OBITUARIES Don White

"Yorkshire pudding, Toad in the Hole, Shepherd's Pie - with real shepherds!" as Jim Cocks, seaman from Bristol turned chef to cannibals, so eloquently phrased it in Don White's translation of Offenbach's Robinson Crusoe. White, an illustrious figure in advertising, first as copywriter, then as creative director, started his career in Australia, before moving to London, where he won many awards, including the Sunday Times Prize for Script Writer. He became involved with opera in 1970, when he co-founded Opera Rara with Patric Schmid. White became general administrator of the organisation, dedicated to reviving and recording obscure operas by Donizetti, Mercadante and other early 19th-century composers.

In 1972 White inaugurated a series of brilliant translations, mainly from Italian and French comic operas, with Donizetti's Le convenienze Teatrale staged at the Camden Festival as The Primadonna's Mother is a Drag. This outrageous farce was followed in 1973 by an equally funny but much more subtle version of Robinson Crusoe, also staged for the Camden Festival. This production proved enormously popular, and was revived by the London Opera Centre at Sadler's Wells in 1974, and later recorded. In 1983 Kent Opera produced Robinson Crusoe in White's translation, with equal success; in 1988 it turned up at the Guildhall School of Music. White also made delightful translations of Offenbach's Le Chanson de Fortunio for Abbey Opera and Prince Joseph Poniatowski's Au travers du Mur, originally given at Hintlesham and later revived at the French Institute in London.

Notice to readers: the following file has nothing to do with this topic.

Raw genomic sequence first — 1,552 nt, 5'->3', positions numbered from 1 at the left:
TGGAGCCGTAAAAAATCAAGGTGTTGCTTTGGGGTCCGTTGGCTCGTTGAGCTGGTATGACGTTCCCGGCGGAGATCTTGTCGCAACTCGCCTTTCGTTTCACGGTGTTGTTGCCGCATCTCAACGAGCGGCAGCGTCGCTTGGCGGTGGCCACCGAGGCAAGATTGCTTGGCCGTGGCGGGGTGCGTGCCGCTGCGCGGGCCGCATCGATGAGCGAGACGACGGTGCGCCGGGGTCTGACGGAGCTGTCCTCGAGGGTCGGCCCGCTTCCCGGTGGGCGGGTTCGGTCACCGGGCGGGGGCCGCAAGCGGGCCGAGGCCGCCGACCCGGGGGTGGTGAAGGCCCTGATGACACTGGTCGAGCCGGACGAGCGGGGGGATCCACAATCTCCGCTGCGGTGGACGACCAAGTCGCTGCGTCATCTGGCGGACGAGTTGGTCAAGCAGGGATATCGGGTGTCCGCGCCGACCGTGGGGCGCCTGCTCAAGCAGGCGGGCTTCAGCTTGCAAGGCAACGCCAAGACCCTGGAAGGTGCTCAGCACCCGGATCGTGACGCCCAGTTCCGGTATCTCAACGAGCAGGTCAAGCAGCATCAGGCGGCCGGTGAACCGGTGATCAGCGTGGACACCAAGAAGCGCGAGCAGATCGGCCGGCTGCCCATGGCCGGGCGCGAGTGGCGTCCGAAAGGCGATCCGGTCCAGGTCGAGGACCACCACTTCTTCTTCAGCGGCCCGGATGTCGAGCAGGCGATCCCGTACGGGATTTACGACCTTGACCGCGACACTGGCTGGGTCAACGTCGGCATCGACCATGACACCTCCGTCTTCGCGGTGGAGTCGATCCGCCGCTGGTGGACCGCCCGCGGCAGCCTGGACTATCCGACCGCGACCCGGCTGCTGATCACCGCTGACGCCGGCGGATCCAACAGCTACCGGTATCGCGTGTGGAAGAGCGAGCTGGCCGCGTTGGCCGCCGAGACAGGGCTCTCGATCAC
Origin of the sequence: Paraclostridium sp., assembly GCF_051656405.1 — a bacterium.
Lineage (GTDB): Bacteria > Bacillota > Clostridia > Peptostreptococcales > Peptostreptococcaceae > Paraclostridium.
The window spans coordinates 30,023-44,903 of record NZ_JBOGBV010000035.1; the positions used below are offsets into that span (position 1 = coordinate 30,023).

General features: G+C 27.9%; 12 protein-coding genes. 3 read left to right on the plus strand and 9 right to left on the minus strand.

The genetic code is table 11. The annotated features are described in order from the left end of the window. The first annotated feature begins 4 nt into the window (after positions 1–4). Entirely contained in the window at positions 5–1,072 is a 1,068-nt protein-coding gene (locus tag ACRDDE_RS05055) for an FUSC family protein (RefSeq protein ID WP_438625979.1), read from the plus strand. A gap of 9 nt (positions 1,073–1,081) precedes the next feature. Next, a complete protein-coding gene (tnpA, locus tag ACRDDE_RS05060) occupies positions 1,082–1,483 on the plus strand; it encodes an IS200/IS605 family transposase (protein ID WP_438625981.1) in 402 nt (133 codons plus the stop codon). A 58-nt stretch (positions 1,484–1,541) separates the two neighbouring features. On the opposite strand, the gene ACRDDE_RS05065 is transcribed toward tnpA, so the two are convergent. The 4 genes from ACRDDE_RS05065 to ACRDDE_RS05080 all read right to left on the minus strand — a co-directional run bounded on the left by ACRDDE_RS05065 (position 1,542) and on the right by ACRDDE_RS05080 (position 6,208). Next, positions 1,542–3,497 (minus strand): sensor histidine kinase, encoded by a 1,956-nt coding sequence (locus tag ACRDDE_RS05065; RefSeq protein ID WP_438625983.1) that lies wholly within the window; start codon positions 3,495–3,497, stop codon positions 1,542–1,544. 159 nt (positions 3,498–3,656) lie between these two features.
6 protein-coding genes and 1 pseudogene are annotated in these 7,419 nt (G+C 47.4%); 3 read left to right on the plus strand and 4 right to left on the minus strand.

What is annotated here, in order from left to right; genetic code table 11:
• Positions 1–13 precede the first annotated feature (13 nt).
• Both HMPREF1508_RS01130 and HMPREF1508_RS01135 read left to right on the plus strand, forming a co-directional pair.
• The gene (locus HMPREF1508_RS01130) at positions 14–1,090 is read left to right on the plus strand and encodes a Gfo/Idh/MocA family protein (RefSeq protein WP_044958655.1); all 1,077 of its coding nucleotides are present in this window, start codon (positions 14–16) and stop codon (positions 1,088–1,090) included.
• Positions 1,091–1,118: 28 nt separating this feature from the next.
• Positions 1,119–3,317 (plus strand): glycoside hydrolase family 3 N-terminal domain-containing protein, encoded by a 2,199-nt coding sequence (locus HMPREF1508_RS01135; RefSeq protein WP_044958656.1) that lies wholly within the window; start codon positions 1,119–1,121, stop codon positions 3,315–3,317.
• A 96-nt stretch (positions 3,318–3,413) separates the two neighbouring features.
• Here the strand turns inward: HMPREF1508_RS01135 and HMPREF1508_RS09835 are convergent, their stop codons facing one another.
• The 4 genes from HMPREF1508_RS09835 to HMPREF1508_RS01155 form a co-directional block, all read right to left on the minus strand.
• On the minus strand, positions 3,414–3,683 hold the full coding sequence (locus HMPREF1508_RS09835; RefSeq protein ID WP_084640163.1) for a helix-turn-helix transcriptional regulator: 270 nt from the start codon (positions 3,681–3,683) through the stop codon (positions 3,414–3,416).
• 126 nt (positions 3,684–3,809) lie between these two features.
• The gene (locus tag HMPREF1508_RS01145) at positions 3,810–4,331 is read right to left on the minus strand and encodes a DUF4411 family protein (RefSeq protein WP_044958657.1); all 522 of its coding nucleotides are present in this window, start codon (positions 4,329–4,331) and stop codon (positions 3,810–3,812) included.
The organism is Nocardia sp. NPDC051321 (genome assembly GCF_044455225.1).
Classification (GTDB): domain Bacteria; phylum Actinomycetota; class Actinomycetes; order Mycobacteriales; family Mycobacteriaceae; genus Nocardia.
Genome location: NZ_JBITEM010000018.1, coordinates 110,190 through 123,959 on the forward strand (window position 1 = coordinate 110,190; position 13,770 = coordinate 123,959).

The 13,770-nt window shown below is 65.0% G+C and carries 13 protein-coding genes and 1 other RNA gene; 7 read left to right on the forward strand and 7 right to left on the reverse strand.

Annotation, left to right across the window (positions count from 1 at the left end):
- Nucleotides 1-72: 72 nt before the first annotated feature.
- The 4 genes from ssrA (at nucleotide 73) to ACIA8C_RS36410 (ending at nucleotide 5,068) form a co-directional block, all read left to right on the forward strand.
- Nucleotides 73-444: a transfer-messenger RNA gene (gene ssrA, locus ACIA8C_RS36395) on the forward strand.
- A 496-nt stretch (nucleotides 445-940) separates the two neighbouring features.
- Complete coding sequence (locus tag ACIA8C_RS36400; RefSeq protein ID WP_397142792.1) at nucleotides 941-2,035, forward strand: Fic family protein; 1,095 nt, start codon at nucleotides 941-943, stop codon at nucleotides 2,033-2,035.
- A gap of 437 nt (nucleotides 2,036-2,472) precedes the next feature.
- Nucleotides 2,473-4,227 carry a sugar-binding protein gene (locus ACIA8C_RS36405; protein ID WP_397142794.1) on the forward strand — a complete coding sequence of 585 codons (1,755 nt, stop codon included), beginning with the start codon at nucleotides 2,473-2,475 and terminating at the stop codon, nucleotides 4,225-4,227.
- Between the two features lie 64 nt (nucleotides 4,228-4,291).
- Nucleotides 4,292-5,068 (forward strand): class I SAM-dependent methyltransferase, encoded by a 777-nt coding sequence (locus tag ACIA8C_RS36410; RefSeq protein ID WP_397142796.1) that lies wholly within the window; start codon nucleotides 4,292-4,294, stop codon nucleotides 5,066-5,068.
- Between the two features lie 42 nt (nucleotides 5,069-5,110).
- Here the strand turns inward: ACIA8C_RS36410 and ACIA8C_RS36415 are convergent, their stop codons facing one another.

White next turned his hand to writing an original libretto. In 1876, the centenary of American Independence, Offenbach had visited New York and other cities in the US, conducting operas and concerts. He was asked to compose a new work especially for America, but never found the time. To celebrate the bicentenary in 1976, Opera Rara provided that "new" piece, with music taken from Offenbach's La Bote au lait and several other scores, set to a libretto by Don White entitled Christopher Columbus. In his version, Columbus is washed ashore on Manhattan Island, where he marries Princess Minnehaha and discovers - not gold, but something equally valuable, the coca-cola nut, a "lump of liquid happiness".

Columbus was premiered at the Ulster Hall in Belfast and then given a performance in London, where it was repeated the following year, before arriving for its US premiere in Minnesota.

Meanwhile Opera Rara was producing up to four recordings a year. Donizetti's Ugo, conte di Parigi, Maria Padilla, Gabriella di Vergy, Elisabetta al castello di Kenilworth, Rosmonda d'Inghilterra and other operas, many receiving their British premieres, were given concert performances and recorded. White was responsible for the excellent booklets and texts that accompanied the recordings. Cimarosa's Gli Orazi e i curiazi was staged by Opera Rara for Camden Festival in 1981, while the same year White translated the dialogues of Supp's Zehn Mdchen und kein Mann which, as Ten Belles Without a Ring, was an uproarious success at the Guildhall School of Music. In 1982 he translated Donizetti's one-acter La romanzera, a skit on a lady novelist updated to the 1920s, with a heroine resembling Elinor Glin. This was double-billed with the same composer's Francesca di Foix at Camden.

Throughout his life Don White travelled widely, especially in Asia, for which he conceived a passion. Around 1990 he retired from advertising and went to live in Manila. He continued as general administrator of Opera Rara, which is at present preparing a recording of Rossini's Ricciardo e Zoraide and which this year celebrates its 25th anniversary.

Elizabeth Forbes

Donald Edwin White, librettist and opera administrator: born London 14 November 1935; died Manila, Philippines 30 April 1995.

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